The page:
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Giuseppe Leone

Connecting the (Green) Dots from Farm to Roastery

Coffeebar’s Vertical Sourcing program was created to “connect the dots from farmer to guest”, linking coffee-growing communities to coffee-drinking ones.

As part of that commitment, we believe that caring for our shared home, planet earth, isn’t just our job as Hospitalians--it’s our job as humans. We intend to be around for your grandkids’ grandkids. 

So how can we make each of those “dots” greener? 

Let’s start at our first dot: origin. Coffeebar roasts and serves a lot of coffee from Guatemala. Every day is Earth Day for the coffee farmers in its misty mountains. We first-worlders are accustomed to the luxury of Instant Everything and Disposable Everything, so “doing the right thing” for Mother Earth requires extra effort on our part. But in the mountains of Guatemala, sustainable practices are a given. Industrial-scale convenience doesn’t exist in this remote part of the world, and the earth-friendly tools and techniques of 19th century coffee farming often remain in daily use. 

Shady operations


Perhaps the most important green practice at origin is growing coffee in the shade, where wild coffee plants grow. (You’ve probably seen the “shade grown” label on some specialty coffees.) Sun-grown coffee produces a higher yield, and in the years prior to the explosion in specialty coffee, higher profit. With coffee being the second most-traded commodity in the world, that’s driven a devastating loss of 2.5 million acres of rainforest in Guatemala since the 1970s, as well as the soil and waterway degradation that comes from monocropping. Here’s a deeper dive into the benefits of shade-grown coffee, from our friends at non-profit importer De La Gente.


But the good news is that coffee quality increases when it’s grown in the shade. The beans are more dense, more flavorful, and have higher acidity--all good things. And higher quality beans can be sold at a premium. Virtually all specialty coffee in Guatemala is shade-grown. 

Growing in the shade doesn’t just benefit your brew; it supports plant and animal biodiversity. Critters from frogs to butterflies thrive in the lush vegetation. Shade-grown coffee is especially good for bird populations; close to 150 species of birds have been observed in shade coffee plantations. (It’s why you’ll see some specialty coffees labeled “bird friendly”.) 

And since many neo-tropical birds migrate to and from the Central American uplands, shade-grown coffee benefits birds that summer in our Northern regions, too. That sweet-sounding warbler may have just overwintered on a Guatemalan coffee farm. While there, she provided some free pest control for the farmers--devouring insects that might otherwise harm the crop and preventing farmers from having to apply pesticides.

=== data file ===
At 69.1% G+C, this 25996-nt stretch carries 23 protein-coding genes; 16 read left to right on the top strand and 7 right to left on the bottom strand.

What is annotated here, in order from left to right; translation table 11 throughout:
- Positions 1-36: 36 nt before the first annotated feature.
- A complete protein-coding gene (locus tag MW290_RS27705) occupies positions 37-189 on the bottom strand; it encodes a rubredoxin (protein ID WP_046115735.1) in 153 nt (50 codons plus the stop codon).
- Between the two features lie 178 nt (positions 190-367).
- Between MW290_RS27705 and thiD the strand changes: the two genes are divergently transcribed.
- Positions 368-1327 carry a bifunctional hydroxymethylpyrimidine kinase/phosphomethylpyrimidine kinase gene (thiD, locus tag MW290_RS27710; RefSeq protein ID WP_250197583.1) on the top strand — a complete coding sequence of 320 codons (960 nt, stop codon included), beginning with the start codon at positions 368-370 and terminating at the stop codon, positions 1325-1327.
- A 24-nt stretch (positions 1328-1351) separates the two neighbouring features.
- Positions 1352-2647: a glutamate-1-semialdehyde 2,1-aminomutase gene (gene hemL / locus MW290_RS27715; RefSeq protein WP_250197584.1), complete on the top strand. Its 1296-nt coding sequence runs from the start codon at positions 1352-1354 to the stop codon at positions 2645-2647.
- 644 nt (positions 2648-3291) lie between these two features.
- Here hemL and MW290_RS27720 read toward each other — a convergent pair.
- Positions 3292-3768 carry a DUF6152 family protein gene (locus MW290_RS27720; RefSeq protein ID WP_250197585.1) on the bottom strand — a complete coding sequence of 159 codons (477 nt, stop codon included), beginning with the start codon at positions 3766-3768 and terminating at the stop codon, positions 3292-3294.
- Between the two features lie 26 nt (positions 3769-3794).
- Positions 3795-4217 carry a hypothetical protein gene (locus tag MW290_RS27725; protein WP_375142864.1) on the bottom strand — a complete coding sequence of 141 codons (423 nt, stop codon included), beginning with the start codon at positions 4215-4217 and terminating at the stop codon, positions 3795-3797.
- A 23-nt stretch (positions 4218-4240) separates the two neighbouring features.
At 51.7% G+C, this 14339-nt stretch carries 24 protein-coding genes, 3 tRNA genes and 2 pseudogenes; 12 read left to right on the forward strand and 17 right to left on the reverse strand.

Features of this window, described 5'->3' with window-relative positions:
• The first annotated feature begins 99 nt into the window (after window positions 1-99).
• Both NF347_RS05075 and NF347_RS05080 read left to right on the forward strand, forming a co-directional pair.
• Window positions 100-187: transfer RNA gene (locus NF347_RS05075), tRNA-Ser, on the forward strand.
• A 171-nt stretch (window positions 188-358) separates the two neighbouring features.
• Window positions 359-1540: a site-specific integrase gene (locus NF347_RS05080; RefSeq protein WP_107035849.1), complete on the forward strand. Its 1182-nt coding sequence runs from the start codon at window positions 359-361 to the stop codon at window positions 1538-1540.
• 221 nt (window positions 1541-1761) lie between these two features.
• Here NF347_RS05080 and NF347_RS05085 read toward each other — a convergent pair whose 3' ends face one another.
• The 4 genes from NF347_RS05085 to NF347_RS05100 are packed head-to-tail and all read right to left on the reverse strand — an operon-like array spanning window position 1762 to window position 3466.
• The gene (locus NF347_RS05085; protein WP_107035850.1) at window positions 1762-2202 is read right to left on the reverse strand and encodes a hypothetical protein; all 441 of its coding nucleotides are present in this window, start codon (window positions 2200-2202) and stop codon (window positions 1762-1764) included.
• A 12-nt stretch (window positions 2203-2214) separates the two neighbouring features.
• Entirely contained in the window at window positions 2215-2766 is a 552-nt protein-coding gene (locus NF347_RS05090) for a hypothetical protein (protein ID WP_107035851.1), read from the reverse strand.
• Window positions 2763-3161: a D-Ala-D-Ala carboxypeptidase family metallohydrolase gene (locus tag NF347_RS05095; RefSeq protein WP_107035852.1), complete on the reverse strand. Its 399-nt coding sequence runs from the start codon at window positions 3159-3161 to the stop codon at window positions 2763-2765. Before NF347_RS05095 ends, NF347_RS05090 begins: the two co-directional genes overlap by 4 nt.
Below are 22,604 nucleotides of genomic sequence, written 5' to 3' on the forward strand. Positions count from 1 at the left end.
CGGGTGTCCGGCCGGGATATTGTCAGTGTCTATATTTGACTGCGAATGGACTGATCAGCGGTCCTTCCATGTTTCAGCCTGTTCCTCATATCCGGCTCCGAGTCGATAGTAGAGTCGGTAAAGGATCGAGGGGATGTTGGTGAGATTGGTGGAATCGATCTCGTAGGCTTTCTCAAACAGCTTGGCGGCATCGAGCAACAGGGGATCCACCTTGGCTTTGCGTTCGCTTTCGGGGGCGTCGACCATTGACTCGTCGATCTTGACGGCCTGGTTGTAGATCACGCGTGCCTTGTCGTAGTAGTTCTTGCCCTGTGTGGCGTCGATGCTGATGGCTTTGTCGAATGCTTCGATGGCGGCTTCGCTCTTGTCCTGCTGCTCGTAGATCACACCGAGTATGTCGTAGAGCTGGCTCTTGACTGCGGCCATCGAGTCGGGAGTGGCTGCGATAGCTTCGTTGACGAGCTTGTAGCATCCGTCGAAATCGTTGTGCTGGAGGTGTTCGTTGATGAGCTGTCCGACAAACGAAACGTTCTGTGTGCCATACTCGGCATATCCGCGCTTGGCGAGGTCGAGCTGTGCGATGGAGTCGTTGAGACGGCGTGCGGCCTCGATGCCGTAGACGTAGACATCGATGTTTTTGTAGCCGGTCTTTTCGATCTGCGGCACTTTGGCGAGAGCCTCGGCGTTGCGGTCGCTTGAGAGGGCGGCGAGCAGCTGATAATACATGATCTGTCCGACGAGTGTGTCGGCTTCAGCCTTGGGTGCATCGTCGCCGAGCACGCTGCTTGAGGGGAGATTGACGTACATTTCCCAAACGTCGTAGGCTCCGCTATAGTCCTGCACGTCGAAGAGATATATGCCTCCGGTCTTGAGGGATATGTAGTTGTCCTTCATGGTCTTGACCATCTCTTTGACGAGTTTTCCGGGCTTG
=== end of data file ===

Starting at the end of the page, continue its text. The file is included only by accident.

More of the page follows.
An important note--the “organic” certification is expensive to achieve, so our coffee farmers rarely have that luxury. Most of their farming practices, however, are organic. 

Shade plantings often perform dual duty, producing food crops that utilize the same land and resources. Popular shade-providers include avocado trees, orange trees, and other regional fruit trees like jocote de maranon (the fruit that surrounds the cashew nut), nispero, and nanci (a tart, distant cousin of the apple). All of this contributes to the biodiversity of coffee plantations. 

Chalum is another tree grown for its canopy of large leaves. Chalum aids in nitrogen fixing, and coffee plants are fertilized by from the naturally occurring leaf fall.

Another big benefit: shade-grown plants can remain in full production for 20 years, but sun-grown coffee plants produce for half that long. That means farmers must replant more frequently, disturbing the soil and releasing carbon. 

Pulp non-fiction


On a Guatemalan coffee farm, little goes to waste. Once the coffee is harvested and the beans de-pulped, the coffee cherry pulp is spread over the ground as fertilizer. That de-pulping machine? In the La Suiza coffee community, it’s bicycle/human-powered. That fermenting pulp is full of microbes that make the soil healthier. 

This is why we were excited about raising funds for the new de-pulper project for our friends in La Suiza; the steep mountainsides made it impractical to schlep coffee cherry pulp back up the mountain for fertilizer. The de-pulper makes it easier to put the pulp to work as fertilizer. (Thank you again to everyone who donated to the de-pulper fundraiser!)

Most coffee in the region is dry-farmed, except when it’s first planted and being established. To reduce water use, the San Miguel Escobar coffee co-op outside Antigua was able to add a rainwater collection tank on the mountain slopes near their coffee plantations. (The project was funded by a school group investing in the area.) Most of our coffee is also dry-fermented, further reducing water use.